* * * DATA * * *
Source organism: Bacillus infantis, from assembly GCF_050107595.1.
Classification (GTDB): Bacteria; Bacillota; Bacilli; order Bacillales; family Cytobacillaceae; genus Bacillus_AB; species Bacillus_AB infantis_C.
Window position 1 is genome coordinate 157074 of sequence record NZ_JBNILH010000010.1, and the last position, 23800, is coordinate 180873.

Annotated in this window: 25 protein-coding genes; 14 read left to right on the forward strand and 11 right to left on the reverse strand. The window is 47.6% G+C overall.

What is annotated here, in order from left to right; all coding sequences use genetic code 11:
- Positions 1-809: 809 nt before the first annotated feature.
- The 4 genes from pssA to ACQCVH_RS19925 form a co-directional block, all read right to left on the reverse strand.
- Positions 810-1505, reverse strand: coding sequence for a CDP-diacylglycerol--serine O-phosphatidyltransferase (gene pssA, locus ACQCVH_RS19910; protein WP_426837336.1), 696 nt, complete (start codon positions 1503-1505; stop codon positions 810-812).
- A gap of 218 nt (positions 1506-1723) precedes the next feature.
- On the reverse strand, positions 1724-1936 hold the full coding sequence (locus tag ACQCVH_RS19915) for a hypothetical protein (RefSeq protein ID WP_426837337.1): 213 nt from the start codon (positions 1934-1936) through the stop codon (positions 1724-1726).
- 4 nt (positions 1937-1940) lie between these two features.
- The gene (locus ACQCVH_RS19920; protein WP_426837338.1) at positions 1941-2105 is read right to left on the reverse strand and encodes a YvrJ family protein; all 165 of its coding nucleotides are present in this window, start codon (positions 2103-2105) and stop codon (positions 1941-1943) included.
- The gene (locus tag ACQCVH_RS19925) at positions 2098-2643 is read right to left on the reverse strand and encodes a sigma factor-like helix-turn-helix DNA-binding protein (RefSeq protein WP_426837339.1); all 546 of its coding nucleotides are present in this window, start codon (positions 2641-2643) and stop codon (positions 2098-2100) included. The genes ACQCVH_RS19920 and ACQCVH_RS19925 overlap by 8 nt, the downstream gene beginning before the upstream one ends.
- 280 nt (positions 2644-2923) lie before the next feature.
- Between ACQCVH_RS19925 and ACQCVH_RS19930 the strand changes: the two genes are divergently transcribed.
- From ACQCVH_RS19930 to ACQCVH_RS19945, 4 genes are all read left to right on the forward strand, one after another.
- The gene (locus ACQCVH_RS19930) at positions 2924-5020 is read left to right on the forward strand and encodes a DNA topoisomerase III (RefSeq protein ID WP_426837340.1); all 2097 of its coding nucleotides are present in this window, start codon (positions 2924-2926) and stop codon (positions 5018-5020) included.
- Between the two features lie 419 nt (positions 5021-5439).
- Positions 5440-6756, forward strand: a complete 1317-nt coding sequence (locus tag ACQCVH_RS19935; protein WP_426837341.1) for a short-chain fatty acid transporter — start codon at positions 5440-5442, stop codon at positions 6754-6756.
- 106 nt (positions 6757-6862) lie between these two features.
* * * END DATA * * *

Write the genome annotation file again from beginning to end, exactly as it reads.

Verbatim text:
Source organism: Bacillus infantis, from assembly GCF_050107595.1.
Classification (GTDB): Bacteria; Bacillota; Bacilli; order Bacillales; family Cytobacillaceae; genus Bacillus_AB; species Bacillus_AB infantis_C.
Window position 1 is genome coordinate 157074 of sequence record NZ_JBNILH010000010.1, and the last position, 23800, is coordinate 180873.

Annotated in this window: 25 protein-coding genes; 14 read left to right on the forward strand and 11 right to left on the reverse strand. The window is 47.6% G+C overall.

What is annotated here, in order from left to right; all coding sequences use genetic code 11:
- Positions 1-809: 809 nt before the first annotated feature.
- The 4 genes from pssA to ACQCVH_RS19925 form a co-directional block, all read right to left on the reverse strand.
- Positions 810-1505, reverse strand: coding sequence for a CDP-diacylglycerol--serine O-phosphatidyltransferase (gene pssA, locus ACQCVH_RS19910; protein WP_426837336.1), 696 nt, complete (start codon positions 1503-1505; stop codon positions 810-812).
- A gap of 218 nt (positions 1506-1723) precedes the next feature.
- On the reverse strand, positions 1724-1936 hold the full coding sequence (locus tag ACQCVH_RS19915) for a hypothetical protein (RefSeq protein ID WP_426837337.1): 213 nt from the start codon (positions 1934-1936) through the stop codon (positions 1724-1726).
- 4 nt (positions 1937-1940) lie between these two features.
- The gene (locus ACQCVH_RS19920; protein WP_426837338.1) at positions 1941-2105 is read right to left on the reverse strand and encodes a YvrJ family protein; all 165 of its coding nucleotides are present in this window, start codon (positions 2103-2105) and stop codon (positions 1941-1943) included.
- The gene (locus tag ACQCVH_RS19925) at positions 2098-2643 is read right to left on the reverse strand and encodes a sigma factor-like helix-turn-helix DNA-binding protein (RefSeq protein WP_426837339.1); all 546 of its coding nucleotides are present in this window, start codon (positions 2641-2643) and stop codon (positions 2098-2100) included. The genes ACQCVH_RS19920 and ACQCVH_RS19925 overlap by 8 nt, the downstream gene beginning before the upstream one ends.
- 280 nt (positions 2644-2923) lie before the next feature.
- Between ACQCVH_RS19925 and ACQCVH_RS19930 the strand changes: the two genes are divergently transcribed.
- From ACQCVH_RS19930 to ACQCVH_RS19945, 4 genes are all read left to right on the forward strand, one after another.
- The gene (locus ACQCVH_RS19930) at positions 2924-5020 is read left to right on the forward strand and encodes a DNA topoisomerase III (RefSeq protein ID WP_426837340.1); all 2097 of its coding nucleotides are present in this window, start codon (positions 2924-2926) and stop codon (positions 5018-5020) included.
- Between the two features lie 419 nt (positions 5021-5439).
- Positions 5440-6756, forward strand: a complete 1317-nt coding sequence (locus tag ACQCVH_RS19935; protein WP_426837341.1) for a short-chain fatty acid transporter — start codon at positions 5440-5442, stop codon at positions 6754-6756.
- 106 nt (positions 6757-6862) lie between these two features.